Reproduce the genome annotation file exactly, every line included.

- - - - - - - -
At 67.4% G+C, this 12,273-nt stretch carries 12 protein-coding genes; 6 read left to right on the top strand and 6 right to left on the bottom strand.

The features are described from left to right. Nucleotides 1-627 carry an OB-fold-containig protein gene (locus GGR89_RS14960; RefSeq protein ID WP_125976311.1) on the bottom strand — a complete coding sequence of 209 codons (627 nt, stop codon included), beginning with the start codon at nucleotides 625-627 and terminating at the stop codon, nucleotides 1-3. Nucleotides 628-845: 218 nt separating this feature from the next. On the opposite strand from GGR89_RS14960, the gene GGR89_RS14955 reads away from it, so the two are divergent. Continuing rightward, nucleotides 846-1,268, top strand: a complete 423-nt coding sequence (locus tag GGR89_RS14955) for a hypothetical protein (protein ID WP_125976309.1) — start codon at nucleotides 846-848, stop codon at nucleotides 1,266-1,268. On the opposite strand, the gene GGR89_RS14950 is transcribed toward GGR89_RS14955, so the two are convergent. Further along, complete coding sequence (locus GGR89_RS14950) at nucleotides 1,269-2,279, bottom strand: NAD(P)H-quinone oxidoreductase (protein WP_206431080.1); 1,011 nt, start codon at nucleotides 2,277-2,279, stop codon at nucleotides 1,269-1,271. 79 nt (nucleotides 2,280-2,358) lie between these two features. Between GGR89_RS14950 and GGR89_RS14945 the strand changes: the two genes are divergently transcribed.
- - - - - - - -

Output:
At 67.4% G+C, this 12,273-nt stretch carries 12 protein-coding genes; 6 read left to right on the top strand and 6 right to left on the bottom strand.

The features are described from left to right. Nucleotides 1-627 carry an OB-fold-containig protein gene (locus GGR89_RS14960; RefSeq protein ID WP_125976311.1) on the bottom strand — a complete coding sequence of 209 codons (627 nt, stop codon included), beginning with the start codon at nucleotides 625-627 and terminating at the stop codon, nucleotides 1-3. Nucleotides 628-845: 218 nt separating this feature from the next. On the opposite strand from GGR89_RS14960, the gene GGR89_RS14955 reads away from it, so the two are divergent. Continuing rightward, nucleotides 846-1,268, top strand: a complete 423-nt coding sequence (locus tag GGR89_RS14955) for a hypothetical protein (protein ID WP_125976309.1) — start codon at nucleotides 846-848, stop codon at nucleotides 1,266-1,268. On the opposite strand, the gene GGR89_RS14950 is transcribed toward GGR89_RS14955, so the two are convergent. Further along, complete coding sequence (locus GGR89_RS14950) at nucleotides 1,269-2,279, bottom strand: NAD(P)H-quinone oxidoreductase (protein WP_206431080.1); 1,011 nt, start codon at nucleotides 2,277-2,279, stop codon at nucleotides 1,269-1,271. 79 nt (nucleotides 2,280-2,358) lie between these two features. Between GGR89_RS14950 and GGR89_RS14945 the strand changes: the two genes are divergently transcribed.